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Vol. LXIV, No. 9
April 27, 2012

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Former NICHD Scientific Director Lowe Is Mourned

Dr. Charles U. Lowe

Dr. Charles U. Lowe, a former associate director of special projects at the National Institute of Child Health and Human Development, died on Feb. 9 at age 90.

A distinguished research scientist, pediatrician and administrator, Lowe joined NICHD in 1968 as scientific director. There he led the institute’s intramural research effort, focusing on nutrition and developmental disorders. During his tenure, Lowe initiated and conducted a multi-site study of mid-trimester amniocentesis, a procedure that had just been introduced for the prenatal diagnosis of certain genetic disorders.

In 1974, Lowe joined the staff of the assistant secretary for health as a special assistant for child health affairs. He served as executive director for two key initiatives passed by Congress: the President’s Biomedical Research Panel and the National Commission for the Protection of Human Subjects of Biomedical and Behavioral Research. The national commission’s recommendations for human subject protection were implemented as federal requirements and continue today with little change.

Lowe returned to NICHD in 1983 as a special assistant to the director. In 1987, he became the institute’s associate director for special projects, where he oversaw a number of critical research activities. He played a leading role in the clinical trials that tested vaccines later approved for the prevention of pertussis and typhoid fever.

Lowe was born in Pelham, N.Y., in 1921 and graduated from Harvard University in 1942. He received his M.D. degree from Yale School of Medicine in 1945 and completed his internship in pediatrics at Children’s Hospital Boston and his residency at Massachusetts General Hospital. While serving as chief resident in pediatrics, Lowe provided the first description of a rare metabolic disorder that causes intellectual disability, kidney dysfunction, cataracts and glaucoma. The disorder was named for him, and is known as Lowe syndrome or oculo-cerebro-renal syndrome of Lowe.

Before joining NICHD, Lowe held academic and research positions at the University of Minnesota, the University of Buffalo and the University of Florida. He was the founder of Pediatric Research, the journal of the Society for Pediatric Research, and served as its editor for 12 years.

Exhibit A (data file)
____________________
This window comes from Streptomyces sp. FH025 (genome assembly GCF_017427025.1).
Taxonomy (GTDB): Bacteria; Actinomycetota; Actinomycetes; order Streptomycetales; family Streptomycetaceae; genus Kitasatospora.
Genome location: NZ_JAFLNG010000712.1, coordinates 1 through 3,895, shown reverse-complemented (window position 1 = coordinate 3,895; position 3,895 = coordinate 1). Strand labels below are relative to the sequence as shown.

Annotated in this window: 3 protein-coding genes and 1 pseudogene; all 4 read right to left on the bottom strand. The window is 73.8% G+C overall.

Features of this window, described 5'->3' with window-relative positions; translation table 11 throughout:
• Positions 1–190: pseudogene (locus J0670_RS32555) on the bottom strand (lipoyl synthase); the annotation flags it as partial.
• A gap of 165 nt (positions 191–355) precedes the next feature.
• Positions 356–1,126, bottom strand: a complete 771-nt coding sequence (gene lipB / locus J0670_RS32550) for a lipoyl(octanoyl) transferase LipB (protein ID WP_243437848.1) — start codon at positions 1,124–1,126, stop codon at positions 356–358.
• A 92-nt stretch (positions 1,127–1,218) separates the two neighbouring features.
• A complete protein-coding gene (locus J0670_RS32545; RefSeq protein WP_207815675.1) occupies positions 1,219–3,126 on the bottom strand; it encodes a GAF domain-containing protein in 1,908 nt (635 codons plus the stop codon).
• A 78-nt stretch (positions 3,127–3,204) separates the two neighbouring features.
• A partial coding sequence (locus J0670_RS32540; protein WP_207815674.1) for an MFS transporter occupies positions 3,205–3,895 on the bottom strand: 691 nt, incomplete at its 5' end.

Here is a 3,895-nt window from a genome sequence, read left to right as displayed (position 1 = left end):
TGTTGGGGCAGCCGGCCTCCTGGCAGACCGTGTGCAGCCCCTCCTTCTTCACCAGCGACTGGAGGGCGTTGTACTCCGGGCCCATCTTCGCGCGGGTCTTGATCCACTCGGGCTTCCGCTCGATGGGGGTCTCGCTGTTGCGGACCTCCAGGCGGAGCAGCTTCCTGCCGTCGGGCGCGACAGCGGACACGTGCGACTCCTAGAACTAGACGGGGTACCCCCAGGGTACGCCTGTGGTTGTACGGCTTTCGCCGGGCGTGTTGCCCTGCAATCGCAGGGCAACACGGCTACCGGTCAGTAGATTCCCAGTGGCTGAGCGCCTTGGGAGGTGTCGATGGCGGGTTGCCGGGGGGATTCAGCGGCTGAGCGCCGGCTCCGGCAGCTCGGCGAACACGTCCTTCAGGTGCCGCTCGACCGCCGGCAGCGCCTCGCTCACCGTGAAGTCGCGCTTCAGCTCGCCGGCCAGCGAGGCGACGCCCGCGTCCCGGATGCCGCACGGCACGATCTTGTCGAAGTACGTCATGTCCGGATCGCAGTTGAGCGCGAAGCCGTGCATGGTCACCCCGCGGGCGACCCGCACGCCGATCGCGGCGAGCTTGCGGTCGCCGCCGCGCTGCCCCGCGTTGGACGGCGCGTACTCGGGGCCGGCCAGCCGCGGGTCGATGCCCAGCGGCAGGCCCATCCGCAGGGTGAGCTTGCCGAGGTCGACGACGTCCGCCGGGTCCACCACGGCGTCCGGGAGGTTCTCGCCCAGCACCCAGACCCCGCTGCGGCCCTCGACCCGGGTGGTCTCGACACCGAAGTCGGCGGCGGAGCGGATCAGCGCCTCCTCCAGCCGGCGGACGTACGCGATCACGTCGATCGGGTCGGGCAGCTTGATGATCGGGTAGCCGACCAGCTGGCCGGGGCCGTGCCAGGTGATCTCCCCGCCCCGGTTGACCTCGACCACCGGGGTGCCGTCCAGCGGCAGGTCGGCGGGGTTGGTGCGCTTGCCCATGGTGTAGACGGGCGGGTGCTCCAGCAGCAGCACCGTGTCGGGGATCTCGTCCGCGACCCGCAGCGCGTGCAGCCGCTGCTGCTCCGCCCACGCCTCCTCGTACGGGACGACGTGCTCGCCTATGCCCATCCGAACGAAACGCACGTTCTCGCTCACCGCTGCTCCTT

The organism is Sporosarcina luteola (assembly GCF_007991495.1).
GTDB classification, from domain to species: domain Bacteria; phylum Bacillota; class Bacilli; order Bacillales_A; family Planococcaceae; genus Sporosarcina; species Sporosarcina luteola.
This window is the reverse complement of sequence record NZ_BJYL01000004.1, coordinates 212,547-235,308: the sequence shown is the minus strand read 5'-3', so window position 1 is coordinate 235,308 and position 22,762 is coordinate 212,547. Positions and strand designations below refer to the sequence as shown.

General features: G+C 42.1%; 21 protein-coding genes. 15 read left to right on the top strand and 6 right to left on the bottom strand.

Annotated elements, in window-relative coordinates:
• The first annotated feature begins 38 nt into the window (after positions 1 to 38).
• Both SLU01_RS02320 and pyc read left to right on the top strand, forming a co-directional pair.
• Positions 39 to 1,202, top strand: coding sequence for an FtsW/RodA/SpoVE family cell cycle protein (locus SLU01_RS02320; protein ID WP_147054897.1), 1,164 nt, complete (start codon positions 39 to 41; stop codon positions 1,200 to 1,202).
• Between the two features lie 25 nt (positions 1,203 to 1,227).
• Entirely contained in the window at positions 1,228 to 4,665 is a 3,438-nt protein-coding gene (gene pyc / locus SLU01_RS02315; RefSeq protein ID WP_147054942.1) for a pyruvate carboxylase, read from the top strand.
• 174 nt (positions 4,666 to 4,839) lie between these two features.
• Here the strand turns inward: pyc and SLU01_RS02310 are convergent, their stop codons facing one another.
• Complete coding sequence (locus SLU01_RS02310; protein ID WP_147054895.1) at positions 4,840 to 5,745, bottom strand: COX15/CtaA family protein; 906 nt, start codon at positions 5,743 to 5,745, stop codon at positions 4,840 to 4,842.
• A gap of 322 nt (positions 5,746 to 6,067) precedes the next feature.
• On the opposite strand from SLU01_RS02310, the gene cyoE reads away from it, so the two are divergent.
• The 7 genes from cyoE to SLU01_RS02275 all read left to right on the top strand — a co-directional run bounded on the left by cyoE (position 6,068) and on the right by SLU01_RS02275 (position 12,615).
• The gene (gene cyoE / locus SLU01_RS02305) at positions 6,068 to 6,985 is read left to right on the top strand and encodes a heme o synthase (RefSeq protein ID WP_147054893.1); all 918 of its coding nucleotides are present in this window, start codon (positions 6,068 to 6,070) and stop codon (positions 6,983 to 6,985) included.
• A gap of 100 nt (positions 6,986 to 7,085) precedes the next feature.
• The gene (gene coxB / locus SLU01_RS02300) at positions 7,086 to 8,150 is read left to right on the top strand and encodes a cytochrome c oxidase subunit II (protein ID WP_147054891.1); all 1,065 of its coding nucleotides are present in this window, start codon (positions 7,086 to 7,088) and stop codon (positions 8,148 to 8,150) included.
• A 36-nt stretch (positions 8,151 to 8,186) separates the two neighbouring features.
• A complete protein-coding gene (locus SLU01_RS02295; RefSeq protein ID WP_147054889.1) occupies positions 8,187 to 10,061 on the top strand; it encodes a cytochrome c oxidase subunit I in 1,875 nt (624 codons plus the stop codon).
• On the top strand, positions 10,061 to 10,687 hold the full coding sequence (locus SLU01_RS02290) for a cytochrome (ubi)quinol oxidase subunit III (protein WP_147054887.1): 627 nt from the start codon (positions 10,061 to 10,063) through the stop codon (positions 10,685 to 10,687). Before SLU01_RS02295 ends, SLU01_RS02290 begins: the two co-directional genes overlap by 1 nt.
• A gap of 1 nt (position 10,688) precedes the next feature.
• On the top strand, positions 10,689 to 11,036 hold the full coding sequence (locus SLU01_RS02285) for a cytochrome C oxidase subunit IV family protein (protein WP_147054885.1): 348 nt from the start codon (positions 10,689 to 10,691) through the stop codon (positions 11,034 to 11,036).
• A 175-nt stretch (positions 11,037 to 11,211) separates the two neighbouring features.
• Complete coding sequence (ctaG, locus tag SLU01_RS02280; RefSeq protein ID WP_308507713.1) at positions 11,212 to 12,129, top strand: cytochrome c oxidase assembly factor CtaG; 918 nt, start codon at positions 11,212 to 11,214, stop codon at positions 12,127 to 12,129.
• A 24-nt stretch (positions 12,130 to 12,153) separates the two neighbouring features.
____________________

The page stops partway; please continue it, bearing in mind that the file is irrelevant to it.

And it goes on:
In addition to his scientific contributions, Lowe is remembered for his efforts in establishing an onsite day care center at NIH in 1973. The center, one of the first in the federal government at the time, served as a model for many others and is still in operation today. After his retirement from NICHD in 1994, Lowe returned to Cambridge, Mass., where he endowed the Charles and Eileen Lowe Career Decision Fund at Harvard, served as historian and archivist for Lowell House, an undergraduate residence at Harvard, and pursued his personal passions as a cellist, gardener, master woodworker and art collector.

Mercado, Former NIAID Researcher, Dies

In a photo from the 1960s, Dr. Teresa Mercado (r) talks with colleagues.
In a photo from the 1960s, Dr. Teresa Mercado (r) talks with colleagues.

Dr. Teresa Isabel Mercado died peacefully in her sleep on Mar. 11 at age 90. She was an established researcher in NIAID’s Laboratory of Parasitic Diseases for about 30 years beginning in the 1950s. She spent most of her career studying Chagas disease, a potentially life-threatening illness spread by insects that is found mainly in Latin America. Originally from Ponce, Puerto Rico, Mercado earned her doctorate in 1947 from Catholic University. Memorial contributions may be made in Mercado’s name to the Msgr. Quinn Education Fund, Our Lady of Lourdes School, 7500 Pearl St., Bethesda, MD 20814.

Three Honored in ORS Photo Contest

Drs. Daniel Appella, Amlanjyoti Dhar and Dale Lewis first place photo, taken by Appella
At left, photo contest winners (from l) Drs. Daniel Appella, Amlanjyoti Dhar and Dale Lewis; at right, first place photo, taken by Appella
In a photo from the 1960s, Dr. Teresa Mercado (r) talks with colleagues.
Second place—submitted by Lewis (subject); photo by Dhar
The Division of Occupational Health and Safety, ORS, recently honored winners in its “In Focus! Safe Workplaces for All” photo contest. The contest challenged entrants to highlight workplace safety in an entertaining way. Winning first place was Dr. Daniel Appella, senior investigator in the Laboratory of Bioorganic Chemistry, NIDDK. Second place went to Dr. Dale Lewis, staff scientist, and Dr. Amlanjyoti Dhar, postdoctoral fellow, both from the Laboratory of Molecular Biology, NCI. The winning images depict workers in laboratory workplace settings wearing proper personal protective equipment. The photos will appear in safety posters and newsletters and will be featured on the DOHS web site.

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